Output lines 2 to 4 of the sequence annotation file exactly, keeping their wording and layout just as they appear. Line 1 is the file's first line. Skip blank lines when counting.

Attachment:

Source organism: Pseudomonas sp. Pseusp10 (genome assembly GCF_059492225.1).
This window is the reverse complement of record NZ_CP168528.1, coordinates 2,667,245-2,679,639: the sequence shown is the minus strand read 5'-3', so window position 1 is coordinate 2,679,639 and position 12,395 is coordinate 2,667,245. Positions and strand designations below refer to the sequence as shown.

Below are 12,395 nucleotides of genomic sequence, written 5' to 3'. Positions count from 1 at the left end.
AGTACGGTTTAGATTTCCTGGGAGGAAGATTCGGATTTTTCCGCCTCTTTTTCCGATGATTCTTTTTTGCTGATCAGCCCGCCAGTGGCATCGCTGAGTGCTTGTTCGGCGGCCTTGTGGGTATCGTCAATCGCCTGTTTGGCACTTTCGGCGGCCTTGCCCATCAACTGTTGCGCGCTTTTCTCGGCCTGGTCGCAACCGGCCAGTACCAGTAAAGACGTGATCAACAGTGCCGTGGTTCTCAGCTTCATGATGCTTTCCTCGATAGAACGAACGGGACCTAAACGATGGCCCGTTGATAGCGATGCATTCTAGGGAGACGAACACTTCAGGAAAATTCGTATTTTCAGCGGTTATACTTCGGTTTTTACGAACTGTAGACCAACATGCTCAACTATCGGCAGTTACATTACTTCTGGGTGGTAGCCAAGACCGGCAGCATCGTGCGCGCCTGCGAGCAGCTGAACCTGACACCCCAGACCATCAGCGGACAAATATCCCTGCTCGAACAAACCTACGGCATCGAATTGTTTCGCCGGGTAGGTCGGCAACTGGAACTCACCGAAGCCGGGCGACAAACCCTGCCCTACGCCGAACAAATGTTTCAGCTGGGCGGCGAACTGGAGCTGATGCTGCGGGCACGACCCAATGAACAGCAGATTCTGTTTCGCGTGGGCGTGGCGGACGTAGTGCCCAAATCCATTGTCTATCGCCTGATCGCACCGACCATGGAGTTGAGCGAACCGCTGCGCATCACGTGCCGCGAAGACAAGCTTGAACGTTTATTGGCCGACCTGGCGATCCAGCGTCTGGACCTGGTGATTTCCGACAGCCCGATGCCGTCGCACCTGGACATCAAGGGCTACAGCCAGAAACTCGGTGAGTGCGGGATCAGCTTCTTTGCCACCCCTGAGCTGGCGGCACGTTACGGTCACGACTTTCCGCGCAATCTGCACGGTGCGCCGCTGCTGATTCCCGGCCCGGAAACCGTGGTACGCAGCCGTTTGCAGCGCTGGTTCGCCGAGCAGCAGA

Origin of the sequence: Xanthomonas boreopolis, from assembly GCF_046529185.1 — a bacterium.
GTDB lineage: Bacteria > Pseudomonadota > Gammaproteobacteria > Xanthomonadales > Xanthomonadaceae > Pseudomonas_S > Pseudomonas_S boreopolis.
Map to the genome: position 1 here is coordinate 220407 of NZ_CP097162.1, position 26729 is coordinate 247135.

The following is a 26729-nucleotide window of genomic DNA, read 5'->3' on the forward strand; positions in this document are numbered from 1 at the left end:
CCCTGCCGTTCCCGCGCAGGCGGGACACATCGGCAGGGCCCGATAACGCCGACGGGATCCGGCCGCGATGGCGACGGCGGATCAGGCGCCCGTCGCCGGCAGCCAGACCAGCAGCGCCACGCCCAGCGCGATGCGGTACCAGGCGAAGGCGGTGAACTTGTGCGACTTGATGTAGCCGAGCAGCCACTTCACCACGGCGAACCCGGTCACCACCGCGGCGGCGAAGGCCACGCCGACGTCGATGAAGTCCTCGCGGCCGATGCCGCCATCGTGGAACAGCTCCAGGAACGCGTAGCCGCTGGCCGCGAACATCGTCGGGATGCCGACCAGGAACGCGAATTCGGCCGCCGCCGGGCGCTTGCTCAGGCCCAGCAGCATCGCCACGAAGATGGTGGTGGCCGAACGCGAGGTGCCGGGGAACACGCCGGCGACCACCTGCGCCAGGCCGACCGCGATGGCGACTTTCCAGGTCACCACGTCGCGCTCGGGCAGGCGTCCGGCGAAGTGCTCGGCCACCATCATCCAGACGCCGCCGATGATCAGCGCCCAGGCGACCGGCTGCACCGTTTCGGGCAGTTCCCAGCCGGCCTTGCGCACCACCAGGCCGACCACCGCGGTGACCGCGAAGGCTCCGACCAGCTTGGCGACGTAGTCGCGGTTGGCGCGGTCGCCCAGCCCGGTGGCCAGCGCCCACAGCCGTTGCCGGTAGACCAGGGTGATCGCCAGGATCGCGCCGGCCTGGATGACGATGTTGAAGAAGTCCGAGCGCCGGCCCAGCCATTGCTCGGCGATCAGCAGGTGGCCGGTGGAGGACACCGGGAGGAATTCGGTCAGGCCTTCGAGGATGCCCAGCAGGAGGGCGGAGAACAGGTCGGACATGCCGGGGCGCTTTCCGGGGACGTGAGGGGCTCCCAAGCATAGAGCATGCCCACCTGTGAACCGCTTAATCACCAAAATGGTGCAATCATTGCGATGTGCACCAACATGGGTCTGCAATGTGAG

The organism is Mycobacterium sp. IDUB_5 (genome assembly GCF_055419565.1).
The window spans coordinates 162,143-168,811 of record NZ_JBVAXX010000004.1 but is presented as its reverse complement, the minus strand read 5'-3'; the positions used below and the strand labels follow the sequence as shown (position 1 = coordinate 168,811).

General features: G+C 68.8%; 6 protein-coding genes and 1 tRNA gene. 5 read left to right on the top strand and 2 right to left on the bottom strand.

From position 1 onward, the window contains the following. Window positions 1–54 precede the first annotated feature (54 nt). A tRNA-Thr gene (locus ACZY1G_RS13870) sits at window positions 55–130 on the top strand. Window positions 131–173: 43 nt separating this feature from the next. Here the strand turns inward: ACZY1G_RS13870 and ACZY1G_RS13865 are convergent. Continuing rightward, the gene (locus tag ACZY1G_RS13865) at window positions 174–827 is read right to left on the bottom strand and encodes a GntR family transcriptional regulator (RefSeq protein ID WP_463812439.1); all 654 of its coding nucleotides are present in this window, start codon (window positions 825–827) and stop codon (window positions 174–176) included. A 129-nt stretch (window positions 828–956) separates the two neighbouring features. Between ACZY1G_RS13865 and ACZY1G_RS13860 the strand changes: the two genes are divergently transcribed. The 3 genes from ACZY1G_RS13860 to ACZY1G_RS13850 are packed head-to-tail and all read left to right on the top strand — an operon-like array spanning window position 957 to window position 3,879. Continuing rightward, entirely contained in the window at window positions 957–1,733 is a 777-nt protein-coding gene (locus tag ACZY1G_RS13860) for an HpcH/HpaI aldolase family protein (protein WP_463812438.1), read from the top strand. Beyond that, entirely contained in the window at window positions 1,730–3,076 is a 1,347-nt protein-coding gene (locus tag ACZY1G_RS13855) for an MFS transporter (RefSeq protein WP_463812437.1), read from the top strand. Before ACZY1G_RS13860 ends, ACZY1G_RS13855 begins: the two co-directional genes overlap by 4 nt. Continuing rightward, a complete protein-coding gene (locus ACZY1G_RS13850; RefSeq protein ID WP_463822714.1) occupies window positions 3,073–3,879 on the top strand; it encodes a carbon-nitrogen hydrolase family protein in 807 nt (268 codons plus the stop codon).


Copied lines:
This window is the reverse complement of record NZ_CP168528.1, coordinates 2,667,245-2,679,639: the sequence shown is the minus strand read 5'-3', so window position 1 is coordinate 2,679,639 and position 12,395 is coordinate 2,667,245. Positions and strand designations below refer to the sequence as shown.

Below are 12,395 nucleotides of genomic sequence, written 5' to 3'. Positions count from 1 at the left end.
AGTACGGTTTAGATTTCCTGGGAGGAAGATTCGGATTTTTCCGCCTCTTTTTCCGATGATTCTTTTTTGCTGATCAGCCCGCCAGTGGCATCGCTGAGTGCTTGTTCGGCGGCCTTGTGGGTATCGTCAATCGCCTGTTTGGCACTTTCGGCGGCCTTGCCCATCAACTGTTGCGCGCTTTTCTCGGCCTGGTCGCAACCGGCCAGTACCAGTAAAGACGTGATCAACAGTGCCGTGGTTCTCAGCTTCATGATGCTTTCCTCGATAGAACGAACGGGACCTAAACGATGGCCCGTTGATAGCGATGCATTCTAGGGAGACGAACACTTCAGGAAAATTCGTATTTTCAGCGGTTATACTTCGGTTTTTACGAACTGTAGACCAACATGCTCAACTATCGGCAGTTACATTACTTCTGGGTGGTAGCCAAGACCGGCAGCATCGTGCGCGCCTGCGAGCAGCTGAACCTGACACCCCAGACCATCAGCGGACAAATATCCCTGCTCGAACAAACCTACGGCATCGAATTGTTTCGCCGGGTAGGTCGGCAACTGGAACTCACCGAAGCCGGGCGACAAACCCTGCCCTACGCCGAACAAATGTTTCAGCTGGGCGGCGAACTGGAGCTGATGCTGCGGGCACGACCCAATGAACAGCAGATTCTGTTTCGCGTGGGCGTGGCGGACGTAGTGCCCAAATCCATTGTCTATCGCCTGATCGCACCGACCATGGAGTTGAGCGAACCGCTGCGCATCACGTGCCGCGAAGACAAGCTTGAACGTTTATTGGCCGACCTGGCGATCCAGCGTCTGGACCTGGTGATTTCCGACAGCCCGATGCCGTCGCACCTGGACATCAAGGGCTACAGCCAGAAACTCGGTGAGTGCGGGATCAGCTTCTTTGCCACCCCTGAGCTGGCGGCACGTTACGGTCACGACTTTCCGCGCAATCTGCACGGTGCGCCGCTGCTGATTCCCGGCCCGGAAACCGTGGTACGCAGCCGTTTGCAGCGCTGGTTCGCCGAGCAGCAGA